In this miniseries, SSRC staff caught up with eight current or former SSRC fellows to get a glimpse inside their research bags and to hear their best tips for conducting research.
From Our Fellows
The SSRC has been providing funding to researchers at all stages of their academic and professional careers for more than 90 years. Through a highly competitive and rigorous peer-review process, the SSRC has awarded over 15,000 fellowships and grants to support research around the globe. From Our Fellows focuses on emerging research in the social sciences, including intersections with the humanities and natural sciences, by recipients of SSRC funding. The SSRC’s fellowships, grants, and prizes improve conditions for social science knowledge production worldwide.
In this new essay, Stuart Schrader traces the arc of US security assistance to Latin America from the late nineteenth century to the present, and finds deep continuities amid the policy changes. From gunboat diplomacy and direct occupation to training and support for militaries, police, and counterinsurgency, economic and geopolitical interests have predominated. At the same time, the legacy of former policies constrains new ones, and Latin American elites, once dependent on the United States, have grown more autonomous in pursuing their own political projects.
In this essay, Hanna Garth reflects on how her several years of fieldwork in eastern Cuba and Los Angeles, California, inform her critiques of the ways scholars and practitioners look at issues of food access and food security. She argues policymakers should focus more on food acquisition practices to better understand and address a community’s dietary needs and its food preferences. Based on her research, Garth questions the current focus on only dietary needs, and demonstrates the importance of tracing people’s actual pathways for acquiring food.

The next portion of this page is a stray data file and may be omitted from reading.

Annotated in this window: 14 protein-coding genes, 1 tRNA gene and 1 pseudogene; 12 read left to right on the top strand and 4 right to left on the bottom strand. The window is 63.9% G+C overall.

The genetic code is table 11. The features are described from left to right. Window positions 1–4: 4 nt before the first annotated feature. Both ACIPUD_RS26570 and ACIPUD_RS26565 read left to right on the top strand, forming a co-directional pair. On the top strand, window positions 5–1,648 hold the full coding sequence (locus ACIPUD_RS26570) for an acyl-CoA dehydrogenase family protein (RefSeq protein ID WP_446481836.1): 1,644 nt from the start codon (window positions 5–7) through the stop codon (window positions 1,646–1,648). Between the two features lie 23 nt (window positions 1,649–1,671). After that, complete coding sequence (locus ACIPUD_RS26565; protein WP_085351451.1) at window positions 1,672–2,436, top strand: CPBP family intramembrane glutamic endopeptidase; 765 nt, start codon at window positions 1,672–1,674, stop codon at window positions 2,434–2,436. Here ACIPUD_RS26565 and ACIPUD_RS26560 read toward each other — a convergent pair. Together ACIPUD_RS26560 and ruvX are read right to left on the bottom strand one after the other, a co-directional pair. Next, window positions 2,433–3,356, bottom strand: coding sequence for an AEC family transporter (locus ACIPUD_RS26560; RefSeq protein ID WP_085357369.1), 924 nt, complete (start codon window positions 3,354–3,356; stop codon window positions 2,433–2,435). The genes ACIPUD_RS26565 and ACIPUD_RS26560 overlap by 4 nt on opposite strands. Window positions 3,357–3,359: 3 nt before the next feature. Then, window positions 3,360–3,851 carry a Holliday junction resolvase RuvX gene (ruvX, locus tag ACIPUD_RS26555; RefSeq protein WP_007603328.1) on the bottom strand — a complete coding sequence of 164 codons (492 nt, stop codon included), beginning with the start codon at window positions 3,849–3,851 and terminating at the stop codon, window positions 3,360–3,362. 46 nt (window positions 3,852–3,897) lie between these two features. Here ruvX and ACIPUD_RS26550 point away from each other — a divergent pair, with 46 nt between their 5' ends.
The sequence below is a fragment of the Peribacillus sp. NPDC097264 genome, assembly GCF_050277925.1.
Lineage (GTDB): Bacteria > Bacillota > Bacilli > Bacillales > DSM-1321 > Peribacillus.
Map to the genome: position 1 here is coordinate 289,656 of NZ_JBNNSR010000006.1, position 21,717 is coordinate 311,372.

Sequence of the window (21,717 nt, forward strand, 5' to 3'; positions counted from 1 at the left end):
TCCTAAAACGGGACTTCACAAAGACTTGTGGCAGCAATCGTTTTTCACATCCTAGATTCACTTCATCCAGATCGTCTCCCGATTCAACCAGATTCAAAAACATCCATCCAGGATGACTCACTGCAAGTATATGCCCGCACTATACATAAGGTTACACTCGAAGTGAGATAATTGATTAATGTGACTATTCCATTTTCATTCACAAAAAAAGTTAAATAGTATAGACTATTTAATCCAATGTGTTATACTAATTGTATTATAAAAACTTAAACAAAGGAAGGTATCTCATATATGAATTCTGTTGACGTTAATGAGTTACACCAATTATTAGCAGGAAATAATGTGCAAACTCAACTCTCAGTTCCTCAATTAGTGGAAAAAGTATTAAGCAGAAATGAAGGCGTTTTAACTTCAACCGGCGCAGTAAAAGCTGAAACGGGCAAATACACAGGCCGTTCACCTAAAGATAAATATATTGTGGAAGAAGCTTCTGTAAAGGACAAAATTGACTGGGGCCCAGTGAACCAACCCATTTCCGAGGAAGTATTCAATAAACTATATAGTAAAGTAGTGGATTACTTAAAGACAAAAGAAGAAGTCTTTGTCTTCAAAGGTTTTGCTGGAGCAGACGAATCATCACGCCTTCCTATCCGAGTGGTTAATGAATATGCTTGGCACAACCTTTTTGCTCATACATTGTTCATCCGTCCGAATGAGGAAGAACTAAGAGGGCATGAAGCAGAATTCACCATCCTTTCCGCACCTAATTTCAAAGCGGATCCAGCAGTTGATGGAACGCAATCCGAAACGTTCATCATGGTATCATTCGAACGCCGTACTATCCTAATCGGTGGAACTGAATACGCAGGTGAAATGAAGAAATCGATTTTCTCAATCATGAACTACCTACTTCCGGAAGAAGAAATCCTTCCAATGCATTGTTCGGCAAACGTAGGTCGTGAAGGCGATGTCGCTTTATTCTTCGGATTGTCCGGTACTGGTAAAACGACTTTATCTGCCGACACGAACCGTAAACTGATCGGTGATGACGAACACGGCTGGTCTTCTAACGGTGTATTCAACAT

Samar Al-Bulushi marks the twentieth anniversary of the bombings of the US embassies in Kenya and Tanzania with a reflection on their legacy for the securitization of much of the African continent. Based on extensive field research in Kenya (supported by SSRC’s Dissertation Proposal Development and International Dissertation Research Fellowships), she analyzes the extension of American and European military presences in the region, the Kenyan military’s role in Somalia, and the ways in which police forces target Muslim citizens under the banner of antiterrorism. Even aid agencies and civil society organizations, Al-Bulushi argues, contribute to the discourse and practice of “countering violent extremism” with serious consequences.
Jordan Tama, an awardee of a Negotiating Agreement in Congress grant (a component of the SSRC’s Anxieties of Democracy program) identifies an intriguing anomaly: greater bipartisanship in the US Congress on foreign policy than domestic issues. Tama examines the different forms this aisle-crossing may take—sometimes in broad opposition to the president’s policy preferences, and at other times when intraparty factions unite across party lines. He sees ideology, interest group politics, and institutional incentives as the key sources for foreign policy bipartisanship, and concludes with how these dynamics are playing out in the Trump administration.